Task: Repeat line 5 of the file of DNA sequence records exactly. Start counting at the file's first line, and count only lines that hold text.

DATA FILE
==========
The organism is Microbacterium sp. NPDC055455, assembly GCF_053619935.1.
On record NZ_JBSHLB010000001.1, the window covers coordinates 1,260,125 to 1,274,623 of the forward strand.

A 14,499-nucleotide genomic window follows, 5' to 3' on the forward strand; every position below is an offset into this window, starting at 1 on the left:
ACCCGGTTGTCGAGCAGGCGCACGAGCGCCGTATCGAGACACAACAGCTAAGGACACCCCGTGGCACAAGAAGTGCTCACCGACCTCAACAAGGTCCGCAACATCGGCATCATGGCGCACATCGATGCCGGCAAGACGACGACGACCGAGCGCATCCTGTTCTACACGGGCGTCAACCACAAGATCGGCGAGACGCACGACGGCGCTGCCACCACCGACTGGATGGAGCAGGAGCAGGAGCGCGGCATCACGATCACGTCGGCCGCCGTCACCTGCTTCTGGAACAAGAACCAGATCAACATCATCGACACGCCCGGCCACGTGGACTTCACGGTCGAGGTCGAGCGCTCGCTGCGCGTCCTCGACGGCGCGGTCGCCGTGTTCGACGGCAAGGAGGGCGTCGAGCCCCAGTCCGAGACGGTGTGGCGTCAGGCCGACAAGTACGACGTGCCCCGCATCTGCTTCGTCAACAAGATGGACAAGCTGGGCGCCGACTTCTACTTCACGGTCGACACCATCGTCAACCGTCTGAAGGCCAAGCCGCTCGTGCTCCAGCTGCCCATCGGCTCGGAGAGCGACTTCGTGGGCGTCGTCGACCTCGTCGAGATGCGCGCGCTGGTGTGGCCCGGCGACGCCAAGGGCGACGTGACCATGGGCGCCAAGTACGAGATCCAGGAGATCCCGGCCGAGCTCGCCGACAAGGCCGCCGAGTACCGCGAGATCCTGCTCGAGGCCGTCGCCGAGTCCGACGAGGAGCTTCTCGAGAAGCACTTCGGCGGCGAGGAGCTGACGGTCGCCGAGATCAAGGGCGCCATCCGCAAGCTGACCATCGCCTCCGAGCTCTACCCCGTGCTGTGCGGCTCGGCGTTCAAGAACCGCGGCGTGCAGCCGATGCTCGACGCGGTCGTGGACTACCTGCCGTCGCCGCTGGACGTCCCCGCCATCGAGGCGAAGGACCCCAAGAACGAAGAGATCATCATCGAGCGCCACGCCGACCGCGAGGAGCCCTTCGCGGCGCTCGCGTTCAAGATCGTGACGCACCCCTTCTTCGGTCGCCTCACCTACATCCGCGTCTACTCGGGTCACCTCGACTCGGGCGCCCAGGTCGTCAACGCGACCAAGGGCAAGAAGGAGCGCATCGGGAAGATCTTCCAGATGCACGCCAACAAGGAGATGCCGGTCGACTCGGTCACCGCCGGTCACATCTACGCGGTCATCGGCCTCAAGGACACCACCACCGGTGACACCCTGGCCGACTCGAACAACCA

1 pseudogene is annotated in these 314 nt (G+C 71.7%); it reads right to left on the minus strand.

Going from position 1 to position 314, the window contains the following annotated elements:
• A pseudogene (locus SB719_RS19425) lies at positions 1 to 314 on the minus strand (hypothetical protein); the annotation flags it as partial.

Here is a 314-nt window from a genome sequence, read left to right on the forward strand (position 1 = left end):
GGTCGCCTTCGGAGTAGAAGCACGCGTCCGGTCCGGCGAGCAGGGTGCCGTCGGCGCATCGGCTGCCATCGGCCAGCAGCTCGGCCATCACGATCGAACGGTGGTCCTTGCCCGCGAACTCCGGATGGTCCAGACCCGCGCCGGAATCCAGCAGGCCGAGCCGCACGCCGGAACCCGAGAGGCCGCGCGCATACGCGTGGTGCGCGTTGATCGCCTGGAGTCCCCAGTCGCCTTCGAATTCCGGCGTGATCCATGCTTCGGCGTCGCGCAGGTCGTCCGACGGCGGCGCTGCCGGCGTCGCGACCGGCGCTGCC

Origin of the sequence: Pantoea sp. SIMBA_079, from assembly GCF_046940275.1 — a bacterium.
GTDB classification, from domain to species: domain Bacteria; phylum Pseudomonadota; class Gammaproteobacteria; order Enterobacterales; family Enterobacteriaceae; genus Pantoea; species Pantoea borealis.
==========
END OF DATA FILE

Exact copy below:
1 pseudogene is annotated in these 314 nt (G+C 71.7%); it reads right to left on the minus strand.